• ditches

  • furrows

  • planting mounds

Weeds

Another problem that big and small farmers have to deal with in a tropical climate is the control of weeds. Weeds compete with everything your crops need like water, sunlight, nutrients and land space thus minimizing your yield. Weeds have layers of layers of seeds already in place beneath the soil. Thus your attempts to control the weeds on the surface only exposes the dormant seeds.

The truth is it is almost impossible to fully eliminate weeds from your farm. But there are ways to control them and the earlier you take measures to control weed growth, the better. Small farms can apply weed control measures more efficiently than large farms because of the relatively small size of the area you're cultivating.

Sometimes it is practical to just let the weeds be. In situations when weeds are too few, not really competitive, or only present when your crops mature, you don't have to waste time and effort in controlling them.

Soil Quality

Apart from water supply, the quality of soil in your farm would dictate what kind of crops you can cultivate. Submitting soil samples to a lab will help but keep in mind that this is not enough. Soil testing will simply tell you what nutrients are available in the sample you sent. It won't tell you if those nutrients present in the sample is sufficiently available in the entire farm.

So how do you know which plants would match the kind of soil in your farm? What you can do is plant a small area to the crop you want to cultivate and see if the soil can support that particular plant before you plant an bigger area.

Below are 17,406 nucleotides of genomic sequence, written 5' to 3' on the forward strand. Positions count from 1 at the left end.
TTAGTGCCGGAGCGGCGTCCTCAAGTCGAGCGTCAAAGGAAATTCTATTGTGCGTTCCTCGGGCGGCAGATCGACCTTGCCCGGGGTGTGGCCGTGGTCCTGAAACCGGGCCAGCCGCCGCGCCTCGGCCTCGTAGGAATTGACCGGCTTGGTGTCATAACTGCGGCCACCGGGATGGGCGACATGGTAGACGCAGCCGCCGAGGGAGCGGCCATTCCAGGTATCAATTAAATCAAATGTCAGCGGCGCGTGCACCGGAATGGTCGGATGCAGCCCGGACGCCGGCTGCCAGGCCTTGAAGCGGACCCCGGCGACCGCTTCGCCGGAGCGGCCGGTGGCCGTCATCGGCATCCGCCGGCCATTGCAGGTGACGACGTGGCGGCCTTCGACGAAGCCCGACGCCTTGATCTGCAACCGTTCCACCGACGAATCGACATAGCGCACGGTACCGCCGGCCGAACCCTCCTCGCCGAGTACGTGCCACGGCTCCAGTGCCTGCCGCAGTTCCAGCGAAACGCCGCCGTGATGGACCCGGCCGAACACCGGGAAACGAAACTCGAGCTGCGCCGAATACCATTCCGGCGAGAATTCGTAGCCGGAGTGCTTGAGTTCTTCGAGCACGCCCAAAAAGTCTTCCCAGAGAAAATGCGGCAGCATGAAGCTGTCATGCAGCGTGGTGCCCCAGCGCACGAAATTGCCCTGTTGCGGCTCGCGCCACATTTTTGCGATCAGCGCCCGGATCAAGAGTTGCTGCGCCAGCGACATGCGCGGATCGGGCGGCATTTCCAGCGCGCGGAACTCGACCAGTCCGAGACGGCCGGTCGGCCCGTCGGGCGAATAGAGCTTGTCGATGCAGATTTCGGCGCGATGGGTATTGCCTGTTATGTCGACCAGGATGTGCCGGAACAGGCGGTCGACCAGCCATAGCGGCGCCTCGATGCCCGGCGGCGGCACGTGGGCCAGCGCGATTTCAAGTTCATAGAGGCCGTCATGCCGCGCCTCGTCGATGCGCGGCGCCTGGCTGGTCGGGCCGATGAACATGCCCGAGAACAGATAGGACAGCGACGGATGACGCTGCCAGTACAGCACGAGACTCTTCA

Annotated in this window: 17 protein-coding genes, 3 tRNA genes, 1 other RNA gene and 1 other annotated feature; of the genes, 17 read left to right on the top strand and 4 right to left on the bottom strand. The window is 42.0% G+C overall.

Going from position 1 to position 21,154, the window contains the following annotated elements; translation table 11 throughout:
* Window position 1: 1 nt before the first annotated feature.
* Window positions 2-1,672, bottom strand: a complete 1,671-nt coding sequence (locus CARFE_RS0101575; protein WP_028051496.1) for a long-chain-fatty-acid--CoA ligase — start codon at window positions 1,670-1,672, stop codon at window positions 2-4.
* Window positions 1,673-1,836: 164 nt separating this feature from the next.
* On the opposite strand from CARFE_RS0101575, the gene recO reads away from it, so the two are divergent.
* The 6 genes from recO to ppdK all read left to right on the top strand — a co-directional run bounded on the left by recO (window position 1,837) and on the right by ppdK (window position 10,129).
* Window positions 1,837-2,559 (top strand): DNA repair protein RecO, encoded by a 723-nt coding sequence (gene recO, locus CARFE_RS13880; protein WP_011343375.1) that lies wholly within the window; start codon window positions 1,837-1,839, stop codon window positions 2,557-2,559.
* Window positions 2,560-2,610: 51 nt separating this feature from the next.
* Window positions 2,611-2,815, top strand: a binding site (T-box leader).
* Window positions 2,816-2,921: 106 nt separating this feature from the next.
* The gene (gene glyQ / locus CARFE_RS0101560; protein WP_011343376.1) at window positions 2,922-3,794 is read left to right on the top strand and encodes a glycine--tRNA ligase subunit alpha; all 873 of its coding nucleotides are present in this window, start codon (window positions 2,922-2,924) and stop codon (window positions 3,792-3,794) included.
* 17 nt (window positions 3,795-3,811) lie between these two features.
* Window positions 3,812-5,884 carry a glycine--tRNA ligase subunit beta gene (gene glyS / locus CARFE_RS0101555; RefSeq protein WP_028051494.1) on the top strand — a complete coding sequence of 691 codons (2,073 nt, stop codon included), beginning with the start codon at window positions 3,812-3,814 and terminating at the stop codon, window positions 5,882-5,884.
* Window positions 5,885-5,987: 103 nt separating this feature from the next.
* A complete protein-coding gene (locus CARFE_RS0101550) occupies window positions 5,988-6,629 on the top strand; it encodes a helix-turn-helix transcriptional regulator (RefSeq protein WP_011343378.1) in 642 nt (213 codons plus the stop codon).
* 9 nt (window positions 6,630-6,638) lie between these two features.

Soil quality can always be improved by adding organic materials which should be readily available in a farm setting. You will find that a compost pit will be of great help in improving the quality of soil in your farm.

Mineral fertilizers are effective in increasing yield but in the long run, using organic fertilizer is still the best in terms of sustainability and environment friendliness.

Pests and Diseases

Every plant has its pests and diseases to confront with. Pests and diseases affect production and may result in unattractive appearance of your harvests. The appearance of your harvest affects the decision of consumers to buy your products or not.

You would not want to use chemicals as they pose danger to yourself and to others. Chemicals can also contaminate your farm, and kill beneficial insects. Pests and diseases often become immune to pesticides over time.

The best method is to use disease resistant varieties as much as possible and whenever they are available. As you gain experience as a farmer, you will discover ways to control pests and diseases that are effective and friendly to the environment. Sharing knowledge with fellow farmers will help. They can teach you what methods of environment friendly pest control are effective.

Farming in Chiriqui is indeed fulfilling. Aside from self-fulfillment, you'll also feel good to know that you're doing what you can to help the world become a better place in your own little way.